Is there an answer to every ‘why?’

If we are to posit a notion such as if there is a thing to be explained, it must be explainable. Let us call this (for now) explanatory rationalism. At first sight, it may seem like a very harmless principle; but when I think about iti, it seems very strong; but when I come down upon judging it as a good principle, I think it’s a very good principle if you can work it.

Explanatory rationalism is one of the starting points of Leibniz (and Spinoza)’s metaphysics. For some reason, I have this intuition that nothing is immune to examination; part of this is a socio-political norm; but as a rational principle as wello, it is a bit stronger. Two questions I bring up:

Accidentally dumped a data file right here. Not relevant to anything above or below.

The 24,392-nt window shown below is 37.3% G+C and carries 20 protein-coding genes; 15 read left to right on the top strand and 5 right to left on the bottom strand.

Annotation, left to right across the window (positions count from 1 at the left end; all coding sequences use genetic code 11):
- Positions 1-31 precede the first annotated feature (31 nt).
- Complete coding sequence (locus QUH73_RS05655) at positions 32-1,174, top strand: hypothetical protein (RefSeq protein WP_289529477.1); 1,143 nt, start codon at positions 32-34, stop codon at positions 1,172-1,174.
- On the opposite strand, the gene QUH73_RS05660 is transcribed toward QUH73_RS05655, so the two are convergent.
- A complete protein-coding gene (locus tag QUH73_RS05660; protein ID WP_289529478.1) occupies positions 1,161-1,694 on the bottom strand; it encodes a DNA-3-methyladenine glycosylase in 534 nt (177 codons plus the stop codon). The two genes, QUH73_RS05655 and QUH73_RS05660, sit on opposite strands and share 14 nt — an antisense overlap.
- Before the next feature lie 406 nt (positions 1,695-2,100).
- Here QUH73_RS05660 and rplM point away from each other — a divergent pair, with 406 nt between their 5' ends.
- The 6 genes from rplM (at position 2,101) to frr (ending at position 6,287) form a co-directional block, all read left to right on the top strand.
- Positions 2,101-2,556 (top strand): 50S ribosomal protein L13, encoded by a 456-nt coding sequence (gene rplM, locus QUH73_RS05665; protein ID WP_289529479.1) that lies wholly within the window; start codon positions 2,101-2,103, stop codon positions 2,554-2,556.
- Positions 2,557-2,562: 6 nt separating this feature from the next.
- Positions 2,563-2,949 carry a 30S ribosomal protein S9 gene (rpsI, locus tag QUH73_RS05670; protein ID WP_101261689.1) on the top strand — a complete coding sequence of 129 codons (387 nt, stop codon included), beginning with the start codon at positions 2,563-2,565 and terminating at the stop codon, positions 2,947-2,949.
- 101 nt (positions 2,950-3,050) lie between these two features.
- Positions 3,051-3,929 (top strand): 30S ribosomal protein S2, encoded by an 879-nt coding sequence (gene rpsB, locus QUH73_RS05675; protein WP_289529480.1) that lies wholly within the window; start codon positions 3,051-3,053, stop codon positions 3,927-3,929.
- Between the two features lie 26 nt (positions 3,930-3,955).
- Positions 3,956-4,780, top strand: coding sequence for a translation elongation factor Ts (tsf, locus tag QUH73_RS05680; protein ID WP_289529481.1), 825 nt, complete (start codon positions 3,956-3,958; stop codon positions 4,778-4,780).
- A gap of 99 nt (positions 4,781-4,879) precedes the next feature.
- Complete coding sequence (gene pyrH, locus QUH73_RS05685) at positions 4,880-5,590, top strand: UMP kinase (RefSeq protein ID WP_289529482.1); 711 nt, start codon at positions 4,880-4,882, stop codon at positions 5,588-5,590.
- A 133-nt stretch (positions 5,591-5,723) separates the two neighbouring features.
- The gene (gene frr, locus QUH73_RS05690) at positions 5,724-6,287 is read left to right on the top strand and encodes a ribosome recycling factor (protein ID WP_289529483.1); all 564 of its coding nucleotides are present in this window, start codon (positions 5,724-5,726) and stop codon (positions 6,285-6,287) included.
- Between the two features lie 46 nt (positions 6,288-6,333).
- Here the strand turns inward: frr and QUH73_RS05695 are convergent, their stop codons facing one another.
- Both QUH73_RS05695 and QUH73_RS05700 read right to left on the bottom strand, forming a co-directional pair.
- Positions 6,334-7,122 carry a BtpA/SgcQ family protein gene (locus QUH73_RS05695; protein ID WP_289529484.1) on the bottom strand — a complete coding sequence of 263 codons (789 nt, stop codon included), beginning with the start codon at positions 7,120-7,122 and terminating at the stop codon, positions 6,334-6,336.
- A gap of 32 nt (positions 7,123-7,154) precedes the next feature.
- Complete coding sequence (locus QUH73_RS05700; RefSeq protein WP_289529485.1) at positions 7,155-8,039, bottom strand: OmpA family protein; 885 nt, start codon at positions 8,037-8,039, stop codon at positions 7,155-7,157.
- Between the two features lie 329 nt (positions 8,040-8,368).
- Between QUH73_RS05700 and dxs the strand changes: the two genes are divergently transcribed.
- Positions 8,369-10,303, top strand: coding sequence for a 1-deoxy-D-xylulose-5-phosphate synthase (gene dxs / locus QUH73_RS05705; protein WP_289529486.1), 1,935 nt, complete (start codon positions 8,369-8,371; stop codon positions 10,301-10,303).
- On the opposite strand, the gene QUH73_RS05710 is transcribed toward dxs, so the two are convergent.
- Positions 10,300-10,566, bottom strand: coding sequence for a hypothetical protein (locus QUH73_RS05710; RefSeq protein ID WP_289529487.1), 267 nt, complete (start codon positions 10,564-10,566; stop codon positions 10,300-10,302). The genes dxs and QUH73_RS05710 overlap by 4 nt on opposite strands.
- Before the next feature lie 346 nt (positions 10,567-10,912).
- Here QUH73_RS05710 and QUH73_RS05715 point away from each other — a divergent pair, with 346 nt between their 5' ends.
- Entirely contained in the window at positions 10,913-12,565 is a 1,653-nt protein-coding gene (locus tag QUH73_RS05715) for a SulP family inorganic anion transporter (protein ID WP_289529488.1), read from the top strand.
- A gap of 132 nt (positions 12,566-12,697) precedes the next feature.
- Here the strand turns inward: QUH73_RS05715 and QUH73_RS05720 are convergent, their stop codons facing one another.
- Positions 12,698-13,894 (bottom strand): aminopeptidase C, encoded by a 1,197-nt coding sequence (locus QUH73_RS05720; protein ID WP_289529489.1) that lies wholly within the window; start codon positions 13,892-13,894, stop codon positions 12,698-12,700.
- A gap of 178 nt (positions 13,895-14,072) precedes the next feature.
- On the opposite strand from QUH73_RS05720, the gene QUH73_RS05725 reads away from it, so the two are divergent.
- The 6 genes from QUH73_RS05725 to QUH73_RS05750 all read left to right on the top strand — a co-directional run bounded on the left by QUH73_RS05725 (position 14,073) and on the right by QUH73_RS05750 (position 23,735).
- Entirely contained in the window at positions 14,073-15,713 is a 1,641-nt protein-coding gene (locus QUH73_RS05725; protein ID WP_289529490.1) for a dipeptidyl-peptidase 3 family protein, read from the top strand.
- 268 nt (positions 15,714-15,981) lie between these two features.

1. Is everything really subject to rigorous and systematic analysis in the way explanatory rationalism purports to; is there an answer to every ‘why’ question?

2. Explanatory rationalism is a motivation for metaphysics being built up; but, do we have to make a metaphysical system where we posit that weird things have to exist; or can we just have an analysis? I was quite taken aback when I was in a discussion with someone who maintained that conceptual analysis and metaphysics are fundamentally distinct.

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